Articles Tagged with lawyer”

The Board of Commissioers on Grievances and Discipline of The Supreme Court of Ohio has released an opinion of the issue of whether, during settlement of a matter, it is ethical for a lawyer to propose, demand, and or agree to personally satisfy any and all claims by third persons as to settlement funds. 

Here is the Syllabus of the Opinion 2011-1: 

It is improper for a plaintiff’s lawyer to personally agree, as a condition of settlement, to indemnify the opposing party from any and all claims by third persons to the settlement funds. Such agreements are not authorized by Prof. Cond. Rule 1.15(d) and violate Prof. Cond. Rules 1.8(e) and 1.7(a)(2). Further, it is improper for a lawyer to propose or require, as a condition of settlement, that a plaintiff’s lawyer make a personal agreement to indemnify the opposing party from any and all claims by third persons to the settlement funds. Such conduct violates Prof. Cond. Rule 8.4(a). The Board recommends that this advisory opinion be prospective in application.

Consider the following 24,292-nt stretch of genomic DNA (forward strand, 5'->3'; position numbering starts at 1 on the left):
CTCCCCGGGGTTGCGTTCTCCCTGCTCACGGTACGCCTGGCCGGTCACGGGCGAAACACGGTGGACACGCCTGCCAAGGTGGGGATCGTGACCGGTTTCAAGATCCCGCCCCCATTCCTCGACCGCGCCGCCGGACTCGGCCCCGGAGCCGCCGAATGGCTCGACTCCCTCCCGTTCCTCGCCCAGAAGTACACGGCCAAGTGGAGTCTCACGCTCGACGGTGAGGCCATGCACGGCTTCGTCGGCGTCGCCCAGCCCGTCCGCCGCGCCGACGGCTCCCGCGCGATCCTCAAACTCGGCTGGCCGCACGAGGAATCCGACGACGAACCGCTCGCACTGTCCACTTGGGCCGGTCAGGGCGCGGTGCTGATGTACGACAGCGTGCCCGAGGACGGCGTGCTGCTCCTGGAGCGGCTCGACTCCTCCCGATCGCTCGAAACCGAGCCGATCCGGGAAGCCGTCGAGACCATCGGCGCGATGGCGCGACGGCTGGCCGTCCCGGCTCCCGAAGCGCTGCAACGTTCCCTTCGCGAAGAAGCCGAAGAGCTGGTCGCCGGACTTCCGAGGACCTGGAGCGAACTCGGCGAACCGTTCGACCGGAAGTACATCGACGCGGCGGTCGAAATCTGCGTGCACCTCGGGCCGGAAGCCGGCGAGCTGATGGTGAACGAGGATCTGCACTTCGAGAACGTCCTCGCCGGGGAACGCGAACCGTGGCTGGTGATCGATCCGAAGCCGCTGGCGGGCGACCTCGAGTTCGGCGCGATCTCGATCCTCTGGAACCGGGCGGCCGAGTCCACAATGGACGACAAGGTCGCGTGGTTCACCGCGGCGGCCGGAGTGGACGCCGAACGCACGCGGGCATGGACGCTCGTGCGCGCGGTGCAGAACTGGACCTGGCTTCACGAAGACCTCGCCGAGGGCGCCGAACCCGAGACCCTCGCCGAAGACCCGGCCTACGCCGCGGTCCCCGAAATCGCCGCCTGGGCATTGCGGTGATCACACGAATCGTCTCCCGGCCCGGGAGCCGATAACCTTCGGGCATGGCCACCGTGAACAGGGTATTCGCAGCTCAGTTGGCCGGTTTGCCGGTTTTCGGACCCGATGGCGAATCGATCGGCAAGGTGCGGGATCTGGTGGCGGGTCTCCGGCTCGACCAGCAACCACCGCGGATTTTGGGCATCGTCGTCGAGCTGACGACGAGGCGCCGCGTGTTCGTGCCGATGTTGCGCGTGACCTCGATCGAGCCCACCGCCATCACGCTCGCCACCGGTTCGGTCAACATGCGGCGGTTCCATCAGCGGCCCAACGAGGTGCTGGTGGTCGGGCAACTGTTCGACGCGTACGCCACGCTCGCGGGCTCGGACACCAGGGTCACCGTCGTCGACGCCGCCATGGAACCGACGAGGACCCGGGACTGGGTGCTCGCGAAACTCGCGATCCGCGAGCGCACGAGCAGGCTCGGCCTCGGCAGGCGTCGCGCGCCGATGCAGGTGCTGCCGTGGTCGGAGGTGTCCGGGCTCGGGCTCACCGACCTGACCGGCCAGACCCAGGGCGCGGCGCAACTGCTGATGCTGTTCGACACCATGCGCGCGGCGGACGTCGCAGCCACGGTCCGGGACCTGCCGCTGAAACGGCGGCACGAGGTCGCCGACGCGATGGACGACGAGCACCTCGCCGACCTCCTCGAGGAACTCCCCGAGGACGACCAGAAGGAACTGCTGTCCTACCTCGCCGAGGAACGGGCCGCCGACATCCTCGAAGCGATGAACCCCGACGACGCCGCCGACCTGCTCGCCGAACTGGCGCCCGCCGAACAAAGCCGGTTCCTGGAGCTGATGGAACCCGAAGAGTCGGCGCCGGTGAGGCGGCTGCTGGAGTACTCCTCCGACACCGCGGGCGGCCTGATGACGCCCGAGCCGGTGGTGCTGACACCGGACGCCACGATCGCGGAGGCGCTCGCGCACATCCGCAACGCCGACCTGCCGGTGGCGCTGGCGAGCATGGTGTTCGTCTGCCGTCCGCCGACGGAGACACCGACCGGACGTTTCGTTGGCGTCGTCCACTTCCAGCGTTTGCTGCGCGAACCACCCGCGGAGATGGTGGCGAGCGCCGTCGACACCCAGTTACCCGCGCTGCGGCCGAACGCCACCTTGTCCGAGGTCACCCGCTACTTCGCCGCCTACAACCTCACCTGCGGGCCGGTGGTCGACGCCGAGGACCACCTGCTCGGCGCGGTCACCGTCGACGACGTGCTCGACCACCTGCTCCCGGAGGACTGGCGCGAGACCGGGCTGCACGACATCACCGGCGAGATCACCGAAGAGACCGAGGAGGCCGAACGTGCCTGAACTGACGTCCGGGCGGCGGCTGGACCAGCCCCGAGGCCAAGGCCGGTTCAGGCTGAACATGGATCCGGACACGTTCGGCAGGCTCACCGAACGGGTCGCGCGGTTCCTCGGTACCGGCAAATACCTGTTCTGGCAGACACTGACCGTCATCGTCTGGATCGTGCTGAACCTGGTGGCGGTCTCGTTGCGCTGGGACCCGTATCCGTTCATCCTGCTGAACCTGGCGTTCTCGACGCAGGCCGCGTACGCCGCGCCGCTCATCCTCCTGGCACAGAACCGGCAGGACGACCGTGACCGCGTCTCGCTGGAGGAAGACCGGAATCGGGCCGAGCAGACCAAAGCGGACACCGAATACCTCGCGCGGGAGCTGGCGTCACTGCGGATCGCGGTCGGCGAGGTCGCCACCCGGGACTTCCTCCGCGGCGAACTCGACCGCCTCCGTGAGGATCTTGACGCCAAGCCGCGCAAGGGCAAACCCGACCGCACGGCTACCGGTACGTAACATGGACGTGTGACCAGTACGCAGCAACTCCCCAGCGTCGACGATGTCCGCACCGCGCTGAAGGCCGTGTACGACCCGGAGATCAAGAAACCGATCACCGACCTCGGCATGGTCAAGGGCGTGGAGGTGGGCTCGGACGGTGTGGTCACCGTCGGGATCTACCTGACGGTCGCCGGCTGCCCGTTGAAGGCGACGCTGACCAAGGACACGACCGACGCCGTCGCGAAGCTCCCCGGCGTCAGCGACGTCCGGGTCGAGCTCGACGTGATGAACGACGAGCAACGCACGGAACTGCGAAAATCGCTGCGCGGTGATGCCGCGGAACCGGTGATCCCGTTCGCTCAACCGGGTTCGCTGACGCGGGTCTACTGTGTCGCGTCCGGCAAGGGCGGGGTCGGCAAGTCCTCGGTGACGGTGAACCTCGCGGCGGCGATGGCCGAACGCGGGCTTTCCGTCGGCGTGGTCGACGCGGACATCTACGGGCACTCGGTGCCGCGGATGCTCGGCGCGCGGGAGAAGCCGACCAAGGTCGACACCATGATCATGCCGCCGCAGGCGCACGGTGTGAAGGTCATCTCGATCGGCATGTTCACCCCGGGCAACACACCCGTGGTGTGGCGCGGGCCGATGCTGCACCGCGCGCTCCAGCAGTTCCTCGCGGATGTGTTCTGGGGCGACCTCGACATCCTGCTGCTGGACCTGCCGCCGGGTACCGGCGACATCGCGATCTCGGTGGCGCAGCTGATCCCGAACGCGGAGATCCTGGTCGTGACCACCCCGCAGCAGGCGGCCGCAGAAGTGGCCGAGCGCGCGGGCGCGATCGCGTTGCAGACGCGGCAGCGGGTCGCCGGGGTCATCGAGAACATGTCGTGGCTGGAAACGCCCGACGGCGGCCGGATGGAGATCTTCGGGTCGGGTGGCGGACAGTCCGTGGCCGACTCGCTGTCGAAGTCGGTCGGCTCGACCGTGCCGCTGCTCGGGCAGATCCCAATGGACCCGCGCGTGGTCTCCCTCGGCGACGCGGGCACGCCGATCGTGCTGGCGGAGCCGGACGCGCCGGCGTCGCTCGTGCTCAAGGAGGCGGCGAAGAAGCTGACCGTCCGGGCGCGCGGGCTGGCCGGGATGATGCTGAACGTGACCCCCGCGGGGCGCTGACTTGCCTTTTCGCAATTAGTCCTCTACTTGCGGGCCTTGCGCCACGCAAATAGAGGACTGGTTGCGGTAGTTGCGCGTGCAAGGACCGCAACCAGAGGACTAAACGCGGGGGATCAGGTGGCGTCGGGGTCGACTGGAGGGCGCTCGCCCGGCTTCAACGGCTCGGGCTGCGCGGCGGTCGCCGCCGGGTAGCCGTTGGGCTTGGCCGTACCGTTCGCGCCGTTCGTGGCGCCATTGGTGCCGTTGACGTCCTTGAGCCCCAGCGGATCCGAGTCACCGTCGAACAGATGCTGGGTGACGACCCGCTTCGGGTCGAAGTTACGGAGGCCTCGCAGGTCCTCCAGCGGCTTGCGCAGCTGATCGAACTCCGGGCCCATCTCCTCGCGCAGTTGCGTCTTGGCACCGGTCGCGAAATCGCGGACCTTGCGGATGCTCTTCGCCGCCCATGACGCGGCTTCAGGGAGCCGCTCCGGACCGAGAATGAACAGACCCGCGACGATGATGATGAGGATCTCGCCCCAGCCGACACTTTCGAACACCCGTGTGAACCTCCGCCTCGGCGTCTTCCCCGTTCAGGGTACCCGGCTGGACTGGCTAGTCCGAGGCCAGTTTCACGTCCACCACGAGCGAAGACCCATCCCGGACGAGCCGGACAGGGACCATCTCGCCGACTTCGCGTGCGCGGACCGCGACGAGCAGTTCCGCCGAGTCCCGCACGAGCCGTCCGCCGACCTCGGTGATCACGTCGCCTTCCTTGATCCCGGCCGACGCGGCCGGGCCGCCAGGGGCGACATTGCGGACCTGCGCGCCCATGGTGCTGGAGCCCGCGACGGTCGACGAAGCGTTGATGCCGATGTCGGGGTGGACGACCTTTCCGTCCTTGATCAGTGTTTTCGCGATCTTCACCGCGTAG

The Federal Highway Administration has ruled that the 2009 Edition of the Manual on Uniform Traffic Control Devices must be adopted by the states as their legal standard for traffic control devices within two years.   Here is an excerpt of the Federal Register discussing the rule change. 

The MUTCD contains all national design, application, and placement, standards, guidance, options, and support provisions for traffic control devices. The purpose of the MUTCD is to provide uniformity of these devices, which include signs, signals, and pavement markings, to promote highway safety and efficiency on the Nation’s streets and highways.  The MUTCD is adopted by reference in accordance with Title 23, United States Code, Section 109(d) and Title 23, Code of Federal Regulations, Part 655.603, and is the national standard for all traffic control devices installed on any street, highway, or bicycle trail open to public travel. 

The 2009 edition supersedes all previous editions and revisions of  the MUTCD.   Here is the PDF version.     There is already a change proposed to the 2009 edition.

This column from the Business Section of today’s Los Angeles Times attacks the myth that restriction of the rights of patients to hold health care providers responsible for harming patients must be a part of national healthcare reform.  

An excerpt: 

Every circus needs a sideshow, which must be why every time the issue of rising medical costs gets debated, politicians start clamoring for "tort reform."

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